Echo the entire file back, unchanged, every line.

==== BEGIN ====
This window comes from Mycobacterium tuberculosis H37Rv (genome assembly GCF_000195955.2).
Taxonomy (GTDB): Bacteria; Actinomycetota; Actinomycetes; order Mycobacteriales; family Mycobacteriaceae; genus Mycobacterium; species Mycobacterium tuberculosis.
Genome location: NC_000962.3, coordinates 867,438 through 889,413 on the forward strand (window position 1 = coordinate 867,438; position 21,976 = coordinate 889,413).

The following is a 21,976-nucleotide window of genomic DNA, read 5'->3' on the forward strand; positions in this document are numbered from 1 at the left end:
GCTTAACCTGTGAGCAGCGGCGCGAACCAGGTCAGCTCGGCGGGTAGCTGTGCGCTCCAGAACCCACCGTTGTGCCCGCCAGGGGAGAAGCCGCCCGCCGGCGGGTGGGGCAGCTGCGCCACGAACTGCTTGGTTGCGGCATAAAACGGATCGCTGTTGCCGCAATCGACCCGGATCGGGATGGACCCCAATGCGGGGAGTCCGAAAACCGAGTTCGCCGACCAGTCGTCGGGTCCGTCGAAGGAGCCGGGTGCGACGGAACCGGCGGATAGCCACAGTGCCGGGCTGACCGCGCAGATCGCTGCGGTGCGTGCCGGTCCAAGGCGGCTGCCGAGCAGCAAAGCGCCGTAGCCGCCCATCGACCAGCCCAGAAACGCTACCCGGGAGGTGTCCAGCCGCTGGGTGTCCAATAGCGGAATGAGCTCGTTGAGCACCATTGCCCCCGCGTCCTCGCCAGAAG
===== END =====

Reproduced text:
This window comes from Mycobacterium tuberculosis H37Rv (genome assembly GCF_000195955.2).
Taxonomy (GTDB): Bacteria; Actinomycetota; Actinomycetes; order Mycobacteriales; family Mycobacteriaceae; genus Mycobacterium; species Mycobacterium tuberculosis.
Genome location: NC_000962.3, coordinates 867,438 through 889,413 on the forward strand (window position 1 = coordinate 867,438; position 21,976 = coordinate 889,413).

The following is a 21,976-nucleotide window of genomic DNA, read 5'->3' on the forward strand; positions in this document are numbered from 1 at the left end:
GCTTAACCTGTGAGCAGCGGCGCGAACCAGGTCAGCTCGGCGGGTAGCTGTGCGCTCCAGAACCCACCGTTGTGCCCGCCAGGGGAGAAGCCGCCCGCCGGCGGGTGGGGCAGCTGCGCCACGAACTGCTTGGTTGCGGCATAAAACGGATCGCTGTTGCCGCAATCGACCCGGATCGGGATGGACCCCAATGCGGGGAGTCCGAAAACCGAGTTCGCCGACCAGTCGTCGGGTCCGTCGAAGGAGCCGGGTGCGACGGAACCGGCGGATAGCCACAGTGCCGGGCTGACCGCGCAGATCGCTGCGGTGCGTGCCGGTCCAAGGCGGCTGCCGAGCAGCAAAGCGCCGTAGCCGCCCATCGACCAGCCCAGAAACGCTACCCGGGAGGTGTCCAGCCGCTGGGTGTCCAATAGCGGAATGAGCTCGTTGAGCACCATTGCCCCCGCGTCCTCGCCAGAAG